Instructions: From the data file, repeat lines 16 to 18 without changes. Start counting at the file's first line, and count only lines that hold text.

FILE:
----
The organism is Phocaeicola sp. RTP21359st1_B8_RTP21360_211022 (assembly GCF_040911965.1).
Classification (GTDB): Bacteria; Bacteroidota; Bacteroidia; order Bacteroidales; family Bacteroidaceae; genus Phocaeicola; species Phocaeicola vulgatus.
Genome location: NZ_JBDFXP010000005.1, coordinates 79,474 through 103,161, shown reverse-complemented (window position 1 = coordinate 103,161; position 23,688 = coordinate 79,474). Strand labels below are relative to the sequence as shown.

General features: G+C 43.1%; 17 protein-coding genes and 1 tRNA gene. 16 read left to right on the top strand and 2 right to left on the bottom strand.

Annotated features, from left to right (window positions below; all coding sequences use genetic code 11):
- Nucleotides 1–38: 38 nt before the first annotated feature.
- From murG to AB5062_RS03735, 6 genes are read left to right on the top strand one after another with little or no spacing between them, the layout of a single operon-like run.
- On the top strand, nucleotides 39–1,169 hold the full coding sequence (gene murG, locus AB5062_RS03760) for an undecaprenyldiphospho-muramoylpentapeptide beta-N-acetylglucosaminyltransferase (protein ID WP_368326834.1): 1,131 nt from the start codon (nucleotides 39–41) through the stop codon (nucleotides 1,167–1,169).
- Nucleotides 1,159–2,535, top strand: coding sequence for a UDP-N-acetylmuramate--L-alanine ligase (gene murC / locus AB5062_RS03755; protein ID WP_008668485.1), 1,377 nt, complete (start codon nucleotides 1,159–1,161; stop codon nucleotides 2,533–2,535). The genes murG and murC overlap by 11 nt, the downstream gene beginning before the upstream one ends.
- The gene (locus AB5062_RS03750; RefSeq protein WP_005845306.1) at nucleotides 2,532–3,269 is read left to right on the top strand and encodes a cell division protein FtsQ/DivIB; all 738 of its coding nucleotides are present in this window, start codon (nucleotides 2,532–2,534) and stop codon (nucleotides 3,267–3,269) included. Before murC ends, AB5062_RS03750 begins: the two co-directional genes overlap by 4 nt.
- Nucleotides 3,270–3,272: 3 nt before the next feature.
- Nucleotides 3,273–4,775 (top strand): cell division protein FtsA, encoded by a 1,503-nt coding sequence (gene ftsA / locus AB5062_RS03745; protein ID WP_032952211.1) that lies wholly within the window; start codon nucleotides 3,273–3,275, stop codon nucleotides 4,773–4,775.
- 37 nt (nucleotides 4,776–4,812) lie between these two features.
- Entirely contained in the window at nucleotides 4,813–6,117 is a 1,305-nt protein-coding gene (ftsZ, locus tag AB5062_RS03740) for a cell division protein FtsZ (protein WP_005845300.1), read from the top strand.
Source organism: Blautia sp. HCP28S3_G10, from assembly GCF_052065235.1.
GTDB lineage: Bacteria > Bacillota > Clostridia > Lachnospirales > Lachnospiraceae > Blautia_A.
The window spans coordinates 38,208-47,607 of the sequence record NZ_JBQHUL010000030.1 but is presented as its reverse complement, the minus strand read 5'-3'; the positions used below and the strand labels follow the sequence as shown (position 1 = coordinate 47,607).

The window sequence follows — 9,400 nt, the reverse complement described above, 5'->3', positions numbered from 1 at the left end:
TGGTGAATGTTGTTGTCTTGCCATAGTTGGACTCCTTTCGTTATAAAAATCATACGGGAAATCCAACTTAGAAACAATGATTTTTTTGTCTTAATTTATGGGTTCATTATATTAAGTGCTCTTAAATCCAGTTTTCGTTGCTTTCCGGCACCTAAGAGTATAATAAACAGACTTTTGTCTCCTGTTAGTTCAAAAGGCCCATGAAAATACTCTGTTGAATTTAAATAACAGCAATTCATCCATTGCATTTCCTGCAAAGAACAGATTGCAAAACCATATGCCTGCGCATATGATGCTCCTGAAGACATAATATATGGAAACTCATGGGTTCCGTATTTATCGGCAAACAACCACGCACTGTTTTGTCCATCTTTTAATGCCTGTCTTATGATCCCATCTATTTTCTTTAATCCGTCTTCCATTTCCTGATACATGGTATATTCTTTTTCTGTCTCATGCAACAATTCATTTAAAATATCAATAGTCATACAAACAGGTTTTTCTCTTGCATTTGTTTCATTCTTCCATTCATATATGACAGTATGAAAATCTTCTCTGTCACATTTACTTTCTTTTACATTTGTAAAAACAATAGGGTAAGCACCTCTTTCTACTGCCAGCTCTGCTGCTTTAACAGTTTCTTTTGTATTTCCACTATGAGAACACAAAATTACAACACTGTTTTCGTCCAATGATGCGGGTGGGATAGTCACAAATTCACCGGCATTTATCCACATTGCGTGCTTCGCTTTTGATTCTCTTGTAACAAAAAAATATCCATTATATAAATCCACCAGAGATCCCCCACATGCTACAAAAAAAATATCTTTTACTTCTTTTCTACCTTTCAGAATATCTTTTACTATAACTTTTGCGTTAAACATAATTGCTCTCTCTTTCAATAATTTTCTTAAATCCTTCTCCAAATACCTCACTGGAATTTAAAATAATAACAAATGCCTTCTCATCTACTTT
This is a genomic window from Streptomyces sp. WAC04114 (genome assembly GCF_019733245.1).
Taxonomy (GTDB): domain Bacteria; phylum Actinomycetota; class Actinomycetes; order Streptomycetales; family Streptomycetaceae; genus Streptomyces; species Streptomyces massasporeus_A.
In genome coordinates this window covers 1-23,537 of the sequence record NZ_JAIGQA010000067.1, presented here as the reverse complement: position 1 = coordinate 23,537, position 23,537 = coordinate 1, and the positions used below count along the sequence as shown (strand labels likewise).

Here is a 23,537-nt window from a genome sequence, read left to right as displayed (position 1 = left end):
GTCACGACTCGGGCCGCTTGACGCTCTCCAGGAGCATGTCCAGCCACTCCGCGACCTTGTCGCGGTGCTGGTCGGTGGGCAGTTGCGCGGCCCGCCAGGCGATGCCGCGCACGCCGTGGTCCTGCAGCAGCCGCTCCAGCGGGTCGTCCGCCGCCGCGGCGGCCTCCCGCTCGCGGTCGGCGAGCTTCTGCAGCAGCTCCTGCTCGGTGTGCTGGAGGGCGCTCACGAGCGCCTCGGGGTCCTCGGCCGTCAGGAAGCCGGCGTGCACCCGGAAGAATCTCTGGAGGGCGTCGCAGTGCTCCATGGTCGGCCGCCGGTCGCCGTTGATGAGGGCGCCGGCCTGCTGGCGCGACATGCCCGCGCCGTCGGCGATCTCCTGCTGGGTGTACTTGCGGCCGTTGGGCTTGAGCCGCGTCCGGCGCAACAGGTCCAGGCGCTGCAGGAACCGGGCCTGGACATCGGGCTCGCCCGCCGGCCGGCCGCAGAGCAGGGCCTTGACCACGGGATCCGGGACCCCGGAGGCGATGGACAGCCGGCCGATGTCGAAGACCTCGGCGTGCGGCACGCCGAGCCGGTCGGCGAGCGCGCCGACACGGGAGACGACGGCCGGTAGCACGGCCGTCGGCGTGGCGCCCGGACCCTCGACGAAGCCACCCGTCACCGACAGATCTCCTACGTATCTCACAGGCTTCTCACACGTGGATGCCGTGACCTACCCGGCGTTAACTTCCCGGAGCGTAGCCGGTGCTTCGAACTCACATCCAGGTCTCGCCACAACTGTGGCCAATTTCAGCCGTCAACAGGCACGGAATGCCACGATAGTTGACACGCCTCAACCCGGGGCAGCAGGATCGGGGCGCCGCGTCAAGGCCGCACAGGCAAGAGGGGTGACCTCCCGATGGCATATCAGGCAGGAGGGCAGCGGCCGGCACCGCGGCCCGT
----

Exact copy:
GTDB lineage: Bacteria > Bacillota > Clostridia > Lachnospirales > Lachnospiraceae > Blautia_A.
The window spans coordinates 38,208-47,607 of the sequence record NZ_JBQHUL010000030.1 but is presented as its reverse complement, the minus strand read 5'-3'; the positions used below and the strand labels follow the sequence as shown (position 1 = coordinate 47,607).

The window sequence follows — 9,400 nt, the reverse complement described above, 5'->3', positions numbered from 1 at the left end: